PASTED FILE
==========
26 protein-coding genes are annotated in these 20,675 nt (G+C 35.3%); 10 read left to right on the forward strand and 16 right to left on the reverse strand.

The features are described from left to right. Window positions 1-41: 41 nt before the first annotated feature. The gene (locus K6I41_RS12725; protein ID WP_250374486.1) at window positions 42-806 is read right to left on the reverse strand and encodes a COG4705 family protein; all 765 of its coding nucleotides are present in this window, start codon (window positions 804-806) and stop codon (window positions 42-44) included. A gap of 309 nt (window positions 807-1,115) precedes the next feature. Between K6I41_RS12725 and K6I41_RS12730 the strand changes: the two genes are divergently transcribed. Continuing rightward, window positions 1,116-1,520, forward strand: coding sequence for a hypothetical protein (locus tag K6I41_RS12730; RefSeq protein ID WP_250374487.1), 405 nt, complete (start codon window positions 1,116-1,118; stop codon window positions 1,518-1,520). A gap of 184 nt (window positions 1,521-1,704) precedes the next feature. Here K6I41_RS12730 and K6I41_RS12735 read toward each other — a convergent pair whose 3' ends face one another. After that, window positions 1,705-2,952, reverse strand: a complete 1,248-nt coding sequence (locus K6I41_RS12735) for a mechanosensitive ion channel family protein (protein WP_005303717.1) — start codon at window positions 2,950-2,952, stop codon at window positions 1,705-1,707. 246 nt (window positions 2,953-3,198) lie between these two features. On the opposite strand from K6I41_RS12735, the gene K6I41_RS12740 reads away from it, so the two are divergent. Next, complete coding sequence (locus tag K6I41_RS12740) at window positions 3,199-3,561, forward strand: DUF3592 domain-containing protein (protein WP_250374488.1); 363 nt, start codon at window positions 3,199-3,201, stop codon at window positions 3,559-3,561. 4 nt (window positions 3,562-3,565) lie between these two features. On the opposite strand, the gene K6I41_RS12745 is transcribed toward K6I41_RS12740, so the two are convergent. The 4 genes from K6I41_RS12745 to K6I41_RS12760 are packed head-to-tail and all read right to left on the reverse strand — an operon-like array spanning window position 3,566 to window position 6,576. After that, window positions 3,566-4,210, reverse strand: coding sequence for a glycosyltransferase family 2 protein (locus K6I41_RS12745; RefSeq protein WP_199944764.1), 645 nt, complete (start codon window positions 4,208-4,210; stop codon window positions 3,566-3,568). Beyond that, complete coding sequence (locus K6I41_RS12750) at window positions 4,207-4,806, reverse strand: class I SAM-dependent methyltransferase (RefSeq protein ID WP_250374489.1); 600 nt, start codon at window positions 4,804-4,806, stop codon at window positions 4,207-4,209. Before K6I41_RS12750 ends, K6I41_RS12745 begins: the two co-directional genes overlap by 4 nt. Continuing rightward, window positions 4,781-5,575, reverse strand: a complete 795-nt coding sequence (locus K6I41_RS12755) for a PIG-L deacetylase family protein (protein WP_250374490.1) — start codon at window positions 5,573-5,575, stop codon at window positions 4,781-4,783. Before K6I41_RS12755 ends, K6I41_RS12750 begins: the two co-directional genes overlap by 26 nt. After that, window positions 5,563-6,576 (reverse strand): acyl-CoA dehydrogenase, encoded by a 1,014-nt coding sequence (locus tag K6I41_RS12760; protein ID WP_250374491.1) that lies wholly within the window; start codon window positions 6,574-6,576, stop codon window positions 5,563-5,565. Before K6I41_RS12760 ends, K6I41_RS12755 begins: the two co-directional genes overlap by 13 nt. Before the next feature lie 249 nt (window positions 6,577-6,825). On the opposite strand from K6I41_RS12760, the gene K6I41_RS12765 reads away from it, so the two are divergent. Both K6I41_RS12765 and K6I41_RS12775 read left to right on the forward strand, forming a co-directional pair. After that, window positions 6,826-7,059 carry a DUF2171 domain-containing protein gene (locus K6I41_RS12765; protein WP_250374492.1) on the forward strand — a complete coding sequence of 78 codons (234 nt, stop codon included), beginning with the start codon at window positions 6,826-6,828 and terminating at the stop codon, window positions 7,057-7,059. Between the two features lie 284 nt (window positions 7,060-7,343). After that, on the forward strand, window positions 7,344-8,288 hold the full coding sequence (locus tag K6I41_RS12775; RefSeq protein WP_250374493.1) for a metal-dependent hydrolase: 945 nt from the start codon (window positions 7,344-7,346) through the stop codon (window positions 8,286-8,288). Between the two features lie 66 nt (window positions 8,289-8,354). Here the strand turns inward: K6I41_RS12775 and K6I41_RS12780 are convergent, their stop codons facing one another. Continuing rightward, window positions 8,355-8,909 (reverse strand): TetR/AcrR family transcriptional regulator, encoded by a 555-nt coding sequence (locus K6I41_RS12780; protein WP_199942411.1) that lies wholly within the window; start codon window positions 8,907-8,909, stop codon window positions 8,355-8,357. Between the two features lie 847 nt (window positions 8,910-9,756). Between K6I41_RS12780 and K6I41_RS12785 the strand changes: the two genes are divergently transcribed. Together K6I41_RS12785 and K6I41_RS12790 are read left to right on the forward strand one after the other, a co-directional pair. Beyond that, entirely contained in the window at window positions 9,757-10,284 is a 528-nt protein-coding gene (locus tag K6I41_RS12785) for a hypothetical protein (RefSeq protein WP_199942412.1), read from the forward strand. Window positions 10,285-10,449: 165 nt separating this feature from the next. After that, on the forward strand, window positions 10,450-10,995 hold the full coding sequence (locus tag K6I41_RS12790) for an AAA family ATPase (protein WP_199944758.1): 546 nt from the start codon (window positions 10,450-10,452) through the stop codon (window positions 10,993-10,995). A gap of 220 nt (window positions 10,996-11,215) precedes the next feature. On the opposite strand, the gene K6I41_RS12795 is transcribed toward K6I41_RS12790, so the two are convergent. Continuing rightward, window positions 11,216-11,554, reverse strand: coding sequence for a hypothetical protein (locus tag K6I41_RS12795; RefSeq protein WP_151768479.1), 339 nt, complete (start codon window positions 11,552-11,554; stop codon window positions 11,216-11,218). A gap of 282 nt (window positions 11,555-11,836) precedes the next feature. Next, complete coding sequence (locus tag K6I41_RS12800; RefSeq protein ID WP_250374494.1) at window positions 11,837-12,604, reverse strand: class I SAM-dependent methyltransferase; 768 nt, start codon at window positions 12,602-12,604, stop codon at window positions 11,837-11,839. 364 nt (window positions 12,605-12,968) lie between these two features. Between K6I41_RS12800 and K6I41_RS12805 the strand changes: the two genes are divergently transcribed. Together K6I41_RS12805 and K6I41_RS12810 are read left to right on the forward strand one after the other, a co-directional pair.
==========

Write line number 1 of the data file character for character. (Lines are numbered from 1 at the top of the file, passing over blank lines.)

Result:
26 protein-coding genes are annotated in these 20,675 nt (G+C 35.3%); 10 read left to right on the forward strand and 16 right to left on the reverse strand.